Red Team Analysis: What a Russian Pivot East Might Mean For Japan


This article is along the lines of what the intelligence community calls a “red team” or alternative analysis, something that seeks to explore alternative or low-probability scenarios against what are generally accepted geopolitical narratives. While it is hardly certain at this point that Russia will make a dramatic and strategic shift toward the East, considering how such a shift might impact its relationship with a country such as Japan is worthwhile, especially given that the two have attempted to maintain working relations despite the ongoing crisis in Ukraine and Japan’s attachment to U.S. foreign policy.

As my colleague Ankit noted yesterday, on Monday Japan imposed sanctions on Russia over its support of anti-Kiev rebels accused of shooting down Malaysian Airlines Flight MH17, in line with measures taken by the EU and G7. These new sanctions, while tougher and obviously detrimental to ties between Tokyo and Moscow, did not appear to quite measure up to the measures that have been imposed by the U.S. Nevertheless, Japan’s sanctions showed that it had sided with its security guarantors in Washington D.C. over advancing negotiations concerning the disputed Kuril Islands/Northern Territories or possible future energy deals with Russia.

On Tuesday however, two more events showed that Russia and Japan’s relationship may be souring even further, or that perhaps the status quo in Northeast Asia could shift in the near future if events in Europe continue to go against Russian interests. Without a pro-Moscow government in Kiev, or at least one not hostile to its interests, Russian energy export options in Europe dwindle as a large part of its exports go through Ukraine. As Russia’s recent sweetheart natural gas deal with China shows, Moscow is seriously considering a strategic shift in its energy market away from Europe and toward the large population centers of East Asia.

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Russia’s Foreign Ministry on Tuesday chastised Japan for its latest sanctions, saying they would have an adverse effect on bilateral relations, and that Japan’s assurances of its openness to continued relations with Moscow were“simply a smokescreen covering the inability of Japan’s politicians to break out of Washington’s wake and carry out their own individual line of policy.”

Also on Tuesday, Japan’s Defense Minister Itsunori Onodera met with his French counterpart Jean-Yves Le Drian in Tokyo and “expressed strong concern” about France’s continued plan to sell helicopter carriers to Russia, given the potential impact it could have on East Asian security. Onodera used almost uncharacteristically strong language, saying “‘Strong concern’, in a sense, means we want them to stop the deal,” and that “the world is highly concerned about Ukraine and we are worried about the recent military buildup in Russia’s Far East. If the ship is deployed to its namesake, that would be something that makes the whole world concerned.”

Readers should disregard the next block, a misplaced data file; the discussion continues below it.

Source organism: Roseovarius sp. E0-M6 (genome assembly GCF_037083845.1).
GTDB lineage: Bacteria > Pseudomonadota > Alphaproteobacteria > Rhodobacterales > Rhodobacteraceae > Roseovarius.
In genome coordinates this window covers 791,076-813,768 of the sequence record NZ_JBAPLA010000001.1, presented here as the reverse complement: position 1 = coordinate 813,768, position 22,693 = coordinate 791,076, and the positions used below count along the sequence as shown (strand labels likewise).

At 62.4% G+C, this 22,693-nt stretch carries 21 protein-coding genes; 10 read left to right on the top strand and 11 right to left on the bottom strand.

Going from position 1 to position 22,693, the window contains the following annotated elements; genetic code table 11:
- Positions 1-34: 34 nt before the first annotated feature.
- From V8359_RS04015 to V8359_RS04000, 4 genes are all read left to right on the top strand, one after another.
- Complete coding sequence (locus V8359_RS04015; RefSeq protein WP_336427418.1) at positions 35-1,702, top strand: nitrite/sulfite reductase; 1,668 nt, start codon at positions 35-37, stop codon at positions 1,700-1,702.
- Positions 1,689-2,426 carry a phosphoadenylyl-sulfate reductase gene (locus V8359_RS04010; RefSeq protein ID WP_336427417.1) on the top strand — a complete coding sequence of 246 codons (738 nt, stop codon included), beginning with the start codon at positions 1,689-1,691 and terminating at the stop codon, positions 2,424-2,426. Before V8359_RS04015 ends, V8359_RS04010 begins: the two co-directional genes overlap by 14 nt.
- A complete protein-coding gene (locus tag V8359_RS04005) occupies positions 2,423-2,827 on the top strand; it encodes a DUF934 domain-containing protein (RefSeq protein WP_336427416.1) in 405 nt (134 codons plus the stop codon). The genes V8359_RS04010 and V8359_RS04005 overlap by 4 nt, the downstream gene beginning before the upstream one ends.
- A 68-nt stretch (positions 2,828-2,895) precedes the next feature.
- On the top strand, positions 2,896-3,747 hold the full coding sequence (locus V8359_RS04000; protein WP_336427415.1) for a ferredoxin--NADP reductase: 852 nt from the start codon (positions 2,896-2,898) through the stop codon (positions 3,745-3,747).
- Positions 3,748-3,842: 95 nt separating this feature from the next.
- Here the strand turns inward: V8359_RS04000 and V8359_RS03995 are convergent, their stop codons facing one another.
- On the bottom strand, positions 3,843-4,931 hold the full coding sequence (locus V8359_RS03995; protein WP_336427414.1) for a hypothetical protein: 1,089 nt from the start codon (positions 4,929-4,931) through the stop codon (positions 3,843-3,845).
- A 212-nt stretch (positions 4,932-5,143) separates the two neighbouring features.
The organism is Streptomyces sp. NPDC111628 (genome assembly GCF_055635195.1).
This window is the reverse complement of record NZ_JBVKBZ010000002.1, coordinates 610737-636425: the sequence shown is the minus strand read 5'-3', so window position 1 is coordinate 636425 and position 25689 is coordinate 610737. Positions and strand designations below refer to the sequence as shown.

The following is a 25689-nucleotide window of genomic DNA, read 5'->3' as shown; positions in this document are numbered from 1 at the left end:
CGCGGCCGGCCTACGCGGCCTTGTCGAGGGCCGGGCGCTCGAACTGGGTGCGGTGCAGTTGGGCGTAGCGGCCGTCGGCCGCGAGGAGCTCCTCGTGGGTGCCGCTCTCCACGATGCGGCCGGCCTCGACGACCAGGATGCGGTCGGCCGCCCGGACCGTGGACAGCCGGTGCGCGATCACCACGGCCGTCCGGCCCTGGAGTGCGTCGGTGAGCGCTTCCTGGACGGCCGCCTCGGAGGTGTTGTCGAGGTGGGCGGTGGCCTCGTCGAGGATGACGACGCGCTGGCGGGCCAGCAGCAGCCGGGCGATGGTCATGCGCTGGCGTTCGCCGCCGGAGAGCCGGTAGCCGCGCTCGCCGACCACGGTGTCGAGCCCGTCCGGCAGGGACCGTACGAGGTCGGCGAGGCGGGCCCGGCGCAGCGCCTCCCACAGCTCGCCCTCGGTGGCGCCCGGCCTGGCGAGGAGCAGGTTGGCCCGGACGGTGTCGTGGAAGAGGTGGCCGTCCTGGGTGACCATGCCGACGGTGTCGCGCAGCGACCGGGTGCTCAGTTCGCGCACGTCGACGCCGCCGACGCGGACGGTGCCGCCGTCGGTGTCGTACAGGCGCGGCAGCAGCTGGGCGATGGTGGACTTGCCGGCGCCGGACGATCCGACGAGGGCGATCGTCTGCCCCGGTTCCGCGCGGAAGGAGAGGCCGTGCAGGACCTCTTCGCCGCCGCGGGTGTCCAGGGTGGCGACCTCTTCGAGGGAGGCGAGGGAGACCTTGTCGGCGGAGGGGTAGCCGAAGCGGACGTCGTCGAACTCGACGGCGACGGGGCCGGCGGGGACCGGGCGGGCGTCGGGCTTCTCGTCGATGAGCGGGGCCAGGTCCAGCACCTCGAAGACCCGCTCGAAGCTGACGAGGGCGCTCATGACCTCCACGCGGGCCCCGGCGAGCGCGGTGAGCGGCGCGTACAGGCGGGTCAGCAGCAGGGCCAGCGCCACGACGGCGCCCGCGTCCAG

Onodera is concerned about the helicopter carrier being “deployed to its namesake” in Vladivostok. Japan is also possibly worried about a strategic shift on the part of Russia to East Asia. This type of hardware in the eastern theater would at least indicate a shift in Russian tactical capability, as well as signal its intent to focus on East Asia, where it finds itself less encumbered by hostile neighbors and more readily able to do business with countries like North Korea, which is looking to balance against its over dependence on China, or China, which has no strategic interest in seeing the U.S. emboldened in East Asia by an isolated Russia. While both Japan and the U.S. have substantial military assets, a strategic shift east by Russia could potentially change the regional power balance, especially if ties with China continue to warm.

There is the counter-argument that Japan makes an excellent customer for potential Russian energy exports. Yes, Japan is a large and developed market with a huge appetite for energy imports, but it is also firmly placed in Washington’s orbit of influence, something Japan again affirmed on Monday. And Japan will not be a growth market for Russian energy for long: Tokyo is seeking multiple energy deals in Southeast Asia and Latin America to meet its new energy demands after shutting down its nuclear reactors. Additionally, Japan’s demographic problems mean that even if Russia were able to secure a substantial portion of Japanese energy demand, it could not depend on growth in Japan without significantly undercutting new (and cheaper) natural gas imports from places like the U.S. and Australia.

While the resolution of their shared islands dispute and potential deals for natural gas are enticing for both countries, their larger strategic interests are still quite divergent. A normalizing Japanese military staunchly allied with the U.S. is not a partner Russia can trust over the long-term, if it seeks to shift its focus toward Eastern markets. Russia may also feel that it has already made its strategic decision in the region by signing its natural gas deal with China, which has a larger market and is also integrated with other Russian client states in Central Asia.

Even with the low probability of this scenario unfolding following current events in Ukraine, the fact that Russia and Japan have reacted so quickly and negatively to each other is indicative of the underlying realities in East Asia. Given Japan’s current alliances, its own increased military posture, and its stance against China, it will be difficult to avoid tensions with Russia should it choose to even minimally increase its security profile in the region.

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